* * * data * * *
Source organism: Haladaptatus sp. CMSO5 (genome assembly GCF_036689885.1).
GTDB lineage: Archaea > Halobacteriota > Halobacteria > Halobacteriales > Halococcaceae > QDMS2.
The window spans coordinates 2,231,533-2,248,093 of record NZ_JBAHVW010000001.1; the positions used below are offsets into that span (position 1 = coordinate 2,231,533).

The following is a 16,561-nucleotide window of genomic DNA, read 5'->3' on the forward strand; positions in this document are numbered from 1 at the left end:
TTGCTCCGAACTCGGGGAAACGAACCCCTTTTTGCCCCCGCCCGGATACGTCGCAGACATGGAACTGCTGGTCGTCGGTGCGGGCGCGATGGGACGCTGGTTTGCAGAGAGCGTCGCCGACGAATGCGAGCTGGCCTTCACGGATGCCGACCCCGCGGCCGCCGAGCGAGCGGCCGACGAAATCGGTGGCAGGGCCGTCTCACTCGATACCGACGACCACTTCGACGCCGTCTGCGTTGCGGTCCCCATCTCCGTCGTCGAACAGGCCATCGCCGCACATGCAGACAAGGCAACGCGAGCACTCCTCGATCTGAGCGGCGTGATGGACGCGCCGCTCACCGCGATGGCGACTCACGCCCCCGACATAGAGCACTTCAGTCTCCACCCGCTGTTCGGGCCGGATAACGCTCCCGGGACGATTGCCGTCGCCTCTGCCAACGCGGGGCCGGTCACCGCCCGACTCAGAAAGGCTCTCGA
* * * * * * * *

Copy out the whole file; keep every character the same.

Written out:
Source organism: Haladaptatus sp. CMSO5 (genome assembly GCF_036689885.1).
GTDB lineage: Archaea > Halobacteriota > Halobacteria > Halobacteriales > Halococcaceae > QDMS2.
The window spans coordinates 2,231,533-2,248,093 of record NZ_JBAHVW010000001.1; the positions used below are offsets into that span (position 1 = coordinate 2,231,533).

The following is a 16,561-nucleotide window of genomic DNA, read 5'->3' on the forward strand; positions in this document are numbered from 1 at the left end:
TTGCTCCGAACTCGGGGAAACGAACCCCTTTTTGCCCCCGCCCGGATACGTCGCAGACATGGAACTGCTGGTCGTCGGTGCGGGCGCGATGGGACGCTGGTTTGCAGAGAGCGTCGCCGACGAATGCGAGCTGGCCTTCACGGATGCCGACCCCGCGGCCGCCGAGCGAGCGGCCGACGAAATCGGTGGCAGGGCCGTCTCACTCGATACCGACGACCACTTCGACGCCGTCTGCGTTGCGGTCCCCATCTCCGTCGTCGAACAGGCCATCGCCGCACATGCAGACAAGGCAACGCGAGCACTCCTCGATCTGAGCGGCGTGATGGACGCGCCGCTCACCGCGATGGCGACTCACGCCCCCGACATAGAGCACTTCAGTCTCCACCCGCTGTTCGGGCCGGATAACGCTCCCGGGACGATTGCCGTCGCCTCTGCCAACGCGGGGCCGGTCACCGCCCGACTCAGAAAGGCTCTCGA